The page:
This chapter reviews the pharmacology and use of the drugs that are currently available to facilitate intubation in the acute care setting.

RAPID-SEQUENCE INDUCTION OVERVIEW

In the critically ill patient who may be hypoxic, hemodynamically unstable, agitated, uncooperative, and at risk of further deterioration, it is frequently necessary to gain immediate control of the airway. In recent years the technique of rapidly inducing anesthesia (rapid-sequence induction [RSI]) as a means of airway control has gained broad acceptance among emergency clinicians. RSI as practiced in the ED is a modification of the process initially described in the anesthesia literature and used to minimize the risk of aspiration in patients with full stomachs who require anesthesia. There is also a subtle but significant modification of the intent of RSI as practiced in the ED. Whereas anesthesiologists have used RSI to intubate patients requiring anesthesia, emergency clinicians commonly use RSI to induce anesthesia in patients requiring intubation.

Airway control in the ED is obviously not the same as planned intubation prior to general anesthesia in the OR. While some techniques and medications are similar, ED airway control cannot simply be accomplished by "calling anesthesia." The anesthesia team may serve as backup, but it is not standard that airway control await the arrival of an off-site team. What is standard is that the total process is accomplished with the personnel and resources available in the ED, with the prudent use of anesthesia specialists in select cases and for procedures and equipment not available in all settings. As described by Stept and Safar,[12] general anesthesia RSI includes 13 steps, several of which are not practical or relevant to the ED setting. In the ED, RSI is begun by placing the patient on 100% oxygen, for at least 2 to 3, and ideally 5, minutes. The intent is to denitrogenize the lungs and build an oxygen reserve that will last several minutes should intubation prove to be difficult. Under optimal conditions, breathing 100% oxygen for 3 minutes has been demonstrated to maintain acceptable oxygen saturation for 8 minutes.[13] The same study demonstrated that 4 maximal breaths of 100% oxygen from a face mask maintained acceptable saturation for 6 minutes. Comparable results should not be expected in the ED setting because of differences in the underlying health and cooperation of the patient population. While preoxygenation should be maintained for the longest period practical prior to beginning intubation, the ideal situation and circumstances are not always present, and clinical judgment is the deciding factor for this portion of RSI.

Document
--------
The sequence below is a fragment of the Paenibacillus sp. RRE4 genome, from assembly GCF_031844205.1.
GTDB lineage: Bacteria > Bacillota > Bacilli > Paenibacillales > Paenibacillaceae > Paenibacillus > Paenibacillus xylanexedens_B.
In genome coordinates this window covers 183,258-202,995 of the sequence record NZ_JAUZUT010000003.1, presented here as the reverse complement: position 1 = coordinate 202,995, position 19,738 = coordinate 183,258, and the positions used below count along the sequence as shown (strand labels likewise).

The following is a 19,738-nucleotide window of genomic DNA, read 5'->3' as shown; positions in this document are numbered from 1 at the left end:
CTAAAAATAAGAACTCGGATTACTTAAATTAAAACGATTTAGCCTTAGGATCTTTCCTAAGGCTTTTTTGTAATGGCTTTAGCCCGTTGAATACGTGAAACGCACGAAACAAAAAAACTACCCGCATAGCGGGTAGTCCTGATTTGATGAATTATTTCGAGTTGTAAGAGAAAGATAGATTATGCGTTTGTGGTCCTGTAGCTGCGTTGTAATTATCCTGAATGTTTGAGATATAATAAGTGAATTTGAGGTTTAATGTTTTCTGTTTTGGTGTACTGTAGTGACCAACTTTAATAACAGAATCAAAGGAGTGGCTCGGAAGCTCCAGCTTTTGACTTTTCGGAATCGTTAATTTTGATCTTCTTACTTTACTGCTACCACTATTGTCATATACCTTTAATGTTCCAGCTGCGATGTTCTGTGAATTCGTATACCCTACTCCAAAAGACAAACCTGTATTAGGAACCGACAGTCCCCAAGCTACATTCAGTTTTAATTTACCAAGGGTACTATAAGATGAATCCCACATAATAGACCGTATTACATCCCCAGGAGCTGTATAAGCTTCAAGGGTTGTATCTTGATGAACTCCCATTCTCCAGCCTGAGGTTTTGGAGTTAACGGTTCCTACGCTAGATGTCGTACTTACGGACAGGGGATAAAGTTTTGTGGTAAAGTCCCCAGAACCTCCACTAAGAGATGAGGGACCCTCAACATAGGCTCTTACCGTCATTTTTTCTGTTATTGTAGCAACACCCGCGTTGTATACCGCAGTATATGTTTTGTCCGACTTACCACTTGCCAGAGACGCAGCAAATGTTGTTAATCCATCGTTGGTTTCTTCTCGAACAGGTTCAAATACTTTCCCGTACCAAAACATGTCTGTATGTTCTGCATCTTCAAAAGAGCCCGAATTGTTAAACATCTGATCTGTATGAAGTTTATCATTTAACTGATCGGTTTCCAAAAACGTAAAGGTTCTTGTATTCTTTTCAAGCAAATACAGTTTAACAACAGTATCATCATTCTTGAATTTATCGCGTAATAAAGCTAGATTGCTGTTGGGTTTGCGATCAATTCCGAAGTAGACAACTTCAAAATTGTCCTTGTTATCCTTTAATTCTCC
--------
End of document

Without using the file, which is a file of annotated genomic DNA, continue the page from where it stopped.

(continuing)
During the period of preoxygenation, the airway should be assessed to determine the likelihood of a difficult intubation while establishing an intravenous (IV) line, placing the patient on cardiac and pulse oximetry monitors and assembling all necessary equipment for oral intubation and potentially cricothyrotomy. A defasciculating dose of a non-depolarizing neuromuscular blocking agent is commonly recommended 2 to 3 minutes prior to administration of succinylcholine, although the advantages of this time-consuming step are poorly documented and generally overstated. General anesthesia is then rapidly induced with one of the agents discussed later in this section, followed immediately by muscle paralysis with succinylcholine at a dose of 1.5 to 2.0 mg/kg. Cricoid pressure is applied by an assistant as consciousness is lost. After the onset of adequate relaxation, orotracheal intubation is performed, and correct tube placement is verified. Cricoid pressure can then be released and ventilation with 100% oxygen begun. Mask ventilation prior to intubation is unnecessary if adequate preoxygenation occurs. In fact, mask ventilation should be avoided because of potential gastric distention and passive regurgitation. Mask ventilation should be used only if adequate oxygenation cannot be ensured and then should be performed gently in association with cricoid pressure. If a first intubation attempt is unsuccessful, bag-mask ventilation with cricoid pressure may temporize until a repeat orotracheal attempt or an alternative approach to intubation is made. In the event of failure to expeditiously accomplish orotracheal intubation, cricothyrotomy generally should be performed in order to secure the airway. The protocol for ED-based RSI is described in Table 5-1 .